• A community of practice where faculty, staff, and students alike can share ideas, can test new strategies, tools, or features together, and can collaborate (e.g., sandboxes for rapid testing and development, internal conferences for a marketplace of ideas)
  • A critical consideration of how decisions regarding online learning might positively and negatively impact traditionally underrepresented and marginalized groups of students (e.g., will low-income students choose online learning because they can't afford room and board on campus, and will that lead to a less socioeconomically diverse campus community?)
  • A focus on evaluating the positive and negative outcomes of educational technologies before making decisions about which technologies to fund for supporting online/blended learningFootnote23
  • A leadership team that is willing to use methodologically strong research to guide decision-making for online/blended learning

The philosopher and educator John Dewey is often credited as observing that learning comes not from experience but from reflecting on experience. Eighteen months ago, we were all thrust into a shared experience of working and learning in remote settings amid a global pandemic. It turns out that reflecting on this experience is not so much a rear-view mirror retrospective, summarizing a completed journey, but instead is a look into a mirror in front of us, revealing a story that is very much in medias res. Whereas reflections on the past months of emergency remote teaching identify some significant areas for improvement, the current moment-in-time snapshot captures some creative rethinking and exciting possibilities for the online learning of the future. We are indeed in the middle of the plot of the higher education story.


  1. Charles Hodges, Stephanie Moore, Barb Lockee, Torrey Trust, and Aaron Bond, "The Difference Between Emergency Remote Teaching and Online Learning," EDUCAUSE Review, March 27, 2020. Jump back to footnote 1 in the text.
  2. Ryan Chatelain, "U.S. COVID Deaths in 2021 Surpass 2020 Total," Spectrum News, October 6, 2021. Jump back to footnote 2 in the text.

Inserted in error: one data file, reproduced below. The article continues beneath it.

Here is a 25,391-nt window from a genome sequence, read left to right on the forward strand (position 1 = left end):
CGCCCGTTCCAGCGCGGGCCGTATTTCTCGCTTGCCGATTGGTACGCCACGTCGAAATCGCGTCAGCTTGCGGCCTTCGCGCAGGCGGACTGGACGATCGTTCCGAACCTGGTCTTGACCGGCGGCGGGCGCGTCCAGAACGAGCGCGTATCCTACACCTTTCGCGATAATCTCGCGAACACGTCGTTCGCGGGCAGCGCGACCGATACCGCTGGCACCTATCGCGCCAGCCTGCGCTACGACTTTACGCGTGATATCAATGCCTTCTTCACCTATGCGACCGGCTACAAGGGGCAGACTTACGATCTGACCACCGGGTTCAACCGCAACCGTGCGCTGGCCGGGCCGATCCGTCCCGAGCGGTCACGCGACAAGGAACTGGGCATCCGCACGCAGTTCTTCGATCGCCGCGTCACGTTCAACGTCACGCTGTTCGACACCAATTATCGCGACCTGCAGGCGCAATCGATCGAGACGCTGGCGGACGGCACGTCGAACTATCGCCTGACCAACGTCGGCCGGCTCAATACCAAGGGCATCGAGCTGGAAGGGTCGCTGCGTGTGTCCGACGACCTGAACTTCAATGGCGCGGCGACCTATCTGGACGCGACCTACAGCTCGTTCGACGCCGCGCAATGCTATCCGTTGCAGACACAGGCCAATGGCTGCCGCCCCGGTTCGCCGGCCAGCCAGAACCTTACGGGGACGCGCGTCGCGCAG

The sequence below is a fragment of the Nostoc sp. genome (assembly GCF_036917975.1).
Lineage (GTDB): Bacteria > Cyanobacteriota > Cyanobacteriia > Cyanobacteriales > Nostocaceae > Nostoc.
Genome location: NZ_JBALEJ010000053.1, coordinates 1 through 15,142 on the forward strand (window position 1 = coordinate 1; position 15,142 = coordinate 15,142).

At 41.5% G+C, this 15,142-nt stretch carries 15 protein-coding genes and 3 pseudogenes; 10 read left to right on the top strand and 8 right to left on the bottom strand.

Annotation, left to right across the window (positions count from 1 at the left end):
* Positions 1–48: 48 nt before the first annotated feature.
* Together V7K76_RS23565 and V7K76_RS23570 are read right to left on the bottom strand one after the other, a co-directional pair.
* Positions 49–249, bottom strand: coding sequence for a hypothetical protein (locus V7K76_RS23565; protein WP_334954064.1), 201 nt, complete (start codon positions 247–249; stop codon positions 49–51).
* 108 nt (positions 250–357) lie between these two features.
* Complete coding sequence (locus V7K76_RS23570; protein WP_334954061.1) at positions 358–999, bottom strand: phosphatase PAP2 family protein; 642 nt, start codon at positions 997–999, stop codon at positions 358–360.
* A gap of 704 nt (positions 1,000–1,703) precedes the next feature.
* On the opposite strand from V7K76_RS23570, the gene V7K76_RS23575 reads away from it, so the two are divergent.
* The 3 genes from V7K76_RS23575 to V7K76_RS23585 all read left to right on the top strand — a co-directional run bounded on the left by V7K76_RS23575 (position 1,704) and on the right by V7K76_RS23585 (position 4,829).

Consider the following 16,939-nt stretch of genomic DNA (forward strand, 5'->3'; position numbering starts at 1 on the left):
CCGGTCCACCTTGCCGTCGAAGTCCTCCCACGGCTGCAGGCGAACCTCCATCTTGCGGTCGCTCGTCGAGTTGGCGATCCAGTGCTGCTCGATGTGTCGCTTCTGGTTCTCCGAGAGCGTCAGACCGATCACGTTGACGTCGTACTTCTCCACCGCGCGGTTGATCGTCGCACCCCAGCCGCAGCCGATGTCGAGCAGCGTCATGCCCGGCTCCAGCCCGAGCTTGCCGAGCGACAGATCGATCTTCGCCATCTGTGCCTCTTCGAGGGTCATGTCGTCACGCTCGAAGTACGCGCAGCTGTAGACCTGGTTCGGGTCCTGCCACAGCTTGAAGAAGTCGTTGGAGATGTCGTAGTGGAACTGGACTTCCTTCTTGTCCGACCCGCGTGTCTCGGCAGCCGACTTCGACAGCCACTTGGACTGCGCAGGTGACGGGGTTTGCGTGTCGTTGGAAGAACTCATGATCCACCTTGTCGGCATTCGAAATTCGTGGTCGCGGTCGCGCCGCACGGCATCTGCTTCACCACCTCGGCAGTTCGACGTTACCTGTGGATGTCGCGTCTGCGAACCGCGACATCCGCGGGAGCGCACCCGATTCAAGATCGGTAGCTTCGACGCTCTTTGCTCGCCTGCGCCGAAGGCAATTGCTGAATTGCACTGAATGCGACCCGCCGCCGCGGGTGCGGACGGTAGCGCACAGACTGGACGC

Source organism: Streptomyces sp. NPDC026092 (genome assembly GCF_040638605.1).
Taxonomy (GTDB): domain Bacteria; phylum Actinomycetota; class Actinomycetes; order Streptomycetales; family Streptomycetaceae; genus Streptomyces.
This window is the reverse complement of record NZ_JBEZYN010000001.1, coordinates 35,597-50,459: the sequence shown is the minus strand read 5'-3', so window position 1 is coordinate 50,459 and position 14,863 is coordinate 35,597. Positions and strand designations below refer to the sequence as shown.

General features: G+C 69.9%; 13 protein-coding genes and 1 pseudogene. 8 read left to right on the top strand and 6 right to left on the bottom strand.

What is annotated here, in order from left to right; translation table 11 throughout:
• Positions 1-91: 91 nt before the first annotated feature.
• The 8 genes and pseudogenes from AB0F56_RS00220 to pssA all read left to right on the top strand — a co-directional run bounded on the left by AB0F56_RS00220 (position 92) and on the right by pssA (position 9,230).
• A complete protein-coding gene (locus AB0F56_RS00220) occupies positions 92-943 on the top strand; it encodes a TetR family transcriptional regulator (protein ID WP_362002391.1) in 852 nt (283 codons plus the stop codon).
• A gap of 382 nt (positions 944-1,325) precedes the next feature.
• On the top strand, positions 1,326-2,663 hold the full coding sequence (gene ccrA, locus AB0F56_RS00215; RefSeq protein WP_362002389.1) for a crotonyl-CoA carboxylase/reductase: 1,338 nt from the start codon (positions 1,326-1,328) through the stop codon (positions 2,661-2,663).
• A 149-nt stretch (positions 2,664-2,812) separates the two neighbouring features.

3. Donella H. Meadows, Thinking in Systems: A Primer (White River Junction, VT: Chelsea Green Publishing, 2008). Jump back to footnote 3 in the text.
  4. Phil Hill, "The Colleges That Prospered during the Pandemic," Chronicle of Higher Education, July 28, 2021. Jump back to footnote 4 in the text.
  5. Meghan Ensell, "ASU Makes Teacher-Preparation Programs More Accessible, Affordable," Mary Lou Fulton Teachers College, News & People, July 21, 2021. Jump back to footnote 5 in the text.
  6. Colleen Shalby, "Many CSU Students See Big Upsides to Online Learning: Now, There Is a Push to Expand It," Los Angeles Times, June 4, 2021. Jump back to footnote 6 in the text.
  7. Elizabeth Redden, "Cornell Says No Remote Teaching as COVID Fears Persist," Inside Higher Ed, August 13, 2021; Elizabeth Redden, "Cornell Softens Stance on Remote Teaching," Inside Higher Ed, August 16, 2021. Jump back to footnote 7 in the text.
  8. Meadows, Thinking in Systems, p. 112. Jump back to footnote 8 in the text.
  9. Meadows, Thinking in Systems. Jump back to footnote 9 in the text.
  10. See, for example, Doug Lederman, "Student Performance in Remote Learning, Explored (Imperfectly)," Inside Higher Ed, August 6, 2021, which reports on one such study. Jump back to footnote 10 in the text.
  11. See Kay Shattuck, "Editorial: Lessons Not Learned," American Journal of Distance Education 35, no. 3 (2021). Jump back to footnote 11 in the text.
  12. Bryan Edward Stone, Twitter post, June 27, 2021, 1:18 p.m. Jump back to footnote 12 in the text.
  13. Laura Czerniewicz, "Letting the Light into Higher Education," University World News, August 15, 2021. Jump back to footnote 13 in the text.